According to the FDA, there are 48 million illnesses, 128,000 hospitalizations, 1,000 reported outbreaks, & 3,000 deaths per year from foodborne illnesses.

Pretty crazy right? Sadly, it’s not crazy to the people who fell ill or to those that lost their lives due to foodborne illness. It was really real.

Sure, you could argue that the ratio of deaths to mere illnesses is vast, but no matter if it is a day or two out of work or school, it could be life-threatening to others. Are you willing to take the risk and not abide by the Food Code? I didn’t think so.

Fortunately, living in 2019 means that we are learning more and more every day and technological advances like pasteurization have almost eliminated certain foodborne illnesses. However, there are still a few moving pieces that make some of the statistics difficult to track. Some of these are because foodborne illness can also be passed from water and person to person thus leaving a rather large gray area around their initial origin.

The FDA has identified the 5 biggest risk factors, so let’s take a look.

1 – Incorrect holding temperatures 

Like we talk about in one of our other blogs, there is a big no-no temperature range for particular foods. Check out our blog post on Food Temperature Danger Zone to read more about this.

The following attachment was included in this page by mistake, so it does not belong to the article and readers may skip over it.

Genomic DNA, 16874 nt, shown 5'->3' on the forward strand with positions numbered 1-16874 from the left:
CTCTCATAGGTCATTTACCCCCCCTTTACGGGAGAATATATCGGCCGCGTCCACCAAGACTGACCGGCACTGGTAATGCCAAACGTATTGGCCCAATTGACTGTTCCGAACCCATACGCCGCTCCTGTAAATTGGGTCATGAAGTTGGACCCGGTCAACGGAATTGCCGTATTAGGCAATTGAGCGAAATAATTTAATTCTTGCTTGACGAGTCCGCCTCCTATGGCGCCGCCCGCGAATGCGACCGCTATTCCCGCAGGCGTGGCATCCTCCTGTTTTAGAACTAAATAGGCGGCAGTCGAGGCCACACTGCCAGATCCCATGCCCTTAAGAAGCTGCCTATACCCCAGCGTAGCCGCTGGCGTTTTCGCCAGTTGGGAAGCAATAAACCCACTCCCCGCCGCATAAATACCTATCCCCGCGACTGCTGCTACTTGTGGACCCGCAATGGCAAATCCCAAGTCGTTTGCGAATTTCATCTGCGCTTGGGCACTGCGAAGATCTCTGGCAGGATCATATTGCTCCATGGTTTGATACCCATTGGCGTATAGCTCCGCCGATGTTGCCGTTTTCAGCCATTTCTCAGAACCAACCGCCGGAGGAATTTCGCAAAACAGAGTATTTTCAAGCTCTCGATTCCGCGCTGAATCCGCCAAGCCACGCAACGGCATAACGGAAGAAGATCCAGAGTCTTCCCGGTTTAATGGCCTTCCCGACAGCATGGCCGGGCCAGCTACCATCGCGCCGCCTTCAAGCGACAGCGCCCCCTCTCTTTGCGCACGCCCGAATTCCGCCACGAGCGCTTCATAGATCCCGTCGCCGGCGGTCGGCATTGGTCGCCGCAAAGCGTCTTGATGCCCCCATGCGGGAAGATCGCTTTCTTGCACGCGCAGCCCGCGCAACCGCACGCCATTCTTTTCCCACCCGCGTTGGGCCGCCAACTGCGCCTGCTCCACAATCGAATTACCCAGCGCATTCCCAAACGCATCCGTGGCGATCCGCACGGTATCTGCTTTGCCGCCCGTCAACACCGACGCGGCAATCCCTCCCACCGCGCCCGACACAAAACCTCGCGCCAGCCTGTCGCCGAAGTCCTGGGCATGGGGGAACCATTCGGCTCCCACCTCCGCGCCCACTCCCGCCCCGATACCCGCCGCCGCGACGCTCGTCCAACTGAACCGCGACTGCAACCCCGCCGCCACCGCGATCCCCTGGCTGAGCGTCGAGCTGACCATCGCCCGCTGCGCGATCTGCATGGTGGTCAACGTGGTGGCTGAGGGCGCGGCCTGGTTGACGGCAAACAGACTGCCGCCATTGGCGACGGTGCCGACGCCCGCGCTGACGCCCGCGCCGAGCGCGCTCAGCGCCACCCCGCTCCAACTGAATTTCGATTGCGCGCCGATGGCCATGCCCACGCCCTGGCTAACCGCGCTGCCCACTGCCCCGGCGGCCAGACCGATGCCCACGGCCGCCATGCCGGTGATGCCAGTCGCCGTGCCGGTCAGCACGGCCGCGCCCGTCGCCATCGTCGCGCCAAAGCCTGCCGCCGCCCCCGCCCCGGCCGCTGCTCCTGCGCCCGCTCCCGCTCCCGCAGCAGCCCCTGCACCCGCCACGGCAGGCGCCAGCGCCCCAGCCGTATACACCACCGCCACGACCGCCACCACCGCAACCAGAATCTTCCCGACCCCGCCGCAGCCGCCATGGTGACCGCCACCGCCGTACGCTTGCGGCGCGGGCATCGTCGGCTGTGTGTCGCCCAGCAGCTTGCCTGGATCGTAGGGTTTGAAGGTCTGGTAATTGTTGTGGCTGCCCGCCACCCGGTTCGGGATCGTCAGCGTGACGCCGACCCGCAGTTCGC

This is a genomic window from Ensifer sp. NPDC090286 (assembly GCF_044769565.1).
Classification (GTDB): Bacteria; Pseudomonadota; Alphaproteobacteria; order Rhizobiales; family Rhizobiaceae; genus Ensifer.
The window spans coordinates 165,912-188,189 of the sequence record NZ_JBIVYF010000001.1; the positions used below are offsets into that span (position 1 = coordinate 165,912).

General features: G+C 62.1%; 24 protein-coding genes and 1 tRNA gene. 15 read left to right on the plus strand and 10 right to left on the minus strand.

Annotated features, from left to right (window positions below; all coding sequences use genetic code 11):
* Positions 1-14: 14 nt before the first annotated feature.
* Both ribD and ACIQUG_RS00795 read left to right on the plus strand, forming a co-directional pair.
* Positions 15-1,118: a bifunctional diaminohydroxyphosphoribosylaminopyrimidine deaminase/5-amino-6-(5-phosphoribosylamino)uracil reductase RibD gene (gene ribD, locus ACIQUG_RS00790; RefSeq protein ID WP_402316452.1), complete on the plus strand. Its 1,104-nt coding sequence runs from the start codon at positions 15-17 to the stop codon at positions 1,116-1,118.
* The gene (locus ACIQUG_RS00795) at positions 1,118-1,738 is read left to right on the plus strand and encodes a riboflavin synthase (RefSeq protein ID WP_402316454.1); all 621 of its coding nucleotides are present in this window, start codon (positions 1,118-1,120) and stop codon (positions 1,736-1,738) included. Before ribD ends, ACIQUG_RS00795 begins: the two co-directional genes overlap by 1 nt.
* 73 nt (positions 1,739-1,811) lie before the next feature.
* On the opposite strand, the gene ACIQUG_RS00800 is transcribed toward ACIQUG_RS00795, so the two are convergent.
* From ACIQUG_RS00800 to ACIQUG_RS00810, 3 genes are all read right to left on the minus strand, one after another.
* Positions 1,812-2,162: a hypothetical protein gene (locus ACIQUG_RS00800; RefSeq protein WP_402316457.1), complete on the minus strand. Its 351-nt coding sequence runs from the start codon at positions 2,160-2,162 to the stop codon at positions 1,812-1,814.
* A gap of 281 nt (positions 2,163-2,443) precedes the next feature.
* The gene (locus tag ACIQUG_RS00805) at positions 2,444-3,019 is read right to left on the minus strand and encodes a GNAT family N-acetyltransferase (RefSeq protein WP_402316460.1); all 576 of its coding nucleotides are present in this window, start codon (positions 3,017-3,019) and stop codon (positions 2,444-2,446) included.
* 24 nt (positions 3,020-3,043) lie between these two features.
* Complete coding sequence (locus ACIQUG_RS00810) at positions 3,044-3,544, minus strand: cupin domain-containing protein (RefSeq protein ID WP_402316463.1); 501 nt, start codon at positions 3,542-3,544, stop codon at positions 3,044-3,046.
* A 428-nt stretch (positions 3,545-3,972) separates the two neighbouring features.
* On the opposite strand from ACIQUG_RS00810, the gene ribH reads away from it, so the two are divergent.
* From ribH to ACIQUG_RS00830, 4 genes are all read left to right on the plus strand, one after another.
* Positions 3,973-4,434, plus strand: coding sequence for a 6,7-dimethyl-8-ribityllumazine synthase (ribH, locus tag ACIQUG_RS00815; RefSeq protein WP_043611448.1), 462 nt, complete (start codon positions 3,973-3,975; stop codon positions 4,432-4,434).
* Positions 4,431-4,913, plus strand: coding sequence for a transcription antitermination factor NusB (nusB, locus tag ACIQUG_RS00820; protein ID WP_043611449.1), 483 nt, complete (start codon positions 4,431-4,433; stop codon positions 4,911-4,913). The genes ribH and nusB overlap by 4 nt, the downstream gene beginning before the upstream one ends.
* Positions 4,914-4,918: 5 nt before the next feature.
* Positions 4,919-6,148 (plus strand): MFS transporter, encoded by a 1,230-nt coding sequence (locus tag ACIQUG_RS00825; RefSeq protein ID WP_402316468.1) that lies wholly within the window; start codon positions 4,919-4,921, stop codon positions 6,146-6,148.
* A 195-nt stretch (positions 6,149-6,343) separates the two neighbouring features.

2 – Improper cooking

 This refers to undercooked or raw foods. If you look at most menus today, and you see an asterisk on a menu there is likely a footnote that will warn you about eating particular foods that are raw or undercooked like such:

*Contains (or may contain) raw or under-cooked ingredients. Consuming raw or under-cooked meats, poultry, seafood, shellfish, or eggs may increase your risk of food-borne illness, especially if you have certain medical conditions.

3 – Contaminated equipment 

Using tools in the kitchen that we not properly sanitized is definitely avoidable if you take all the right steps to clean them. Check out our blog post the Scoop on Sanitation to learn the proper steps to make sure to avoid this trap!

4 – Food from unsafe vendors

The proof is in the pudding sometimes, but let’s be sure it’s prevented before then. You may do everything else right, and it was actually your products that were contaminated before you even got them. Be sure to trust your food vendors, read reports about foodborne outbreaks in your area and make sure you report the source if it does make people ill.

5Personal Hygiene 

Make sure your employees are taking care of themselves and others by using excellent personal hygiene. Many restaurants have a sick policy that tells employees to stay home at the onset of any illness, but sometimes it’s as simple as making sure they are washing their hands properly. Our blog, Hands-on Hand Washing, will give you the scary facts on how many people carry bacteria on their hands from poor hand washing. 

Being aware of these five risk factors is important, but making sure you set controls before it happens is better. Check out the rest of the Food Code document from the FDA to make sure you are doing everything you can to stop foodborne illness at work, school or even your own home.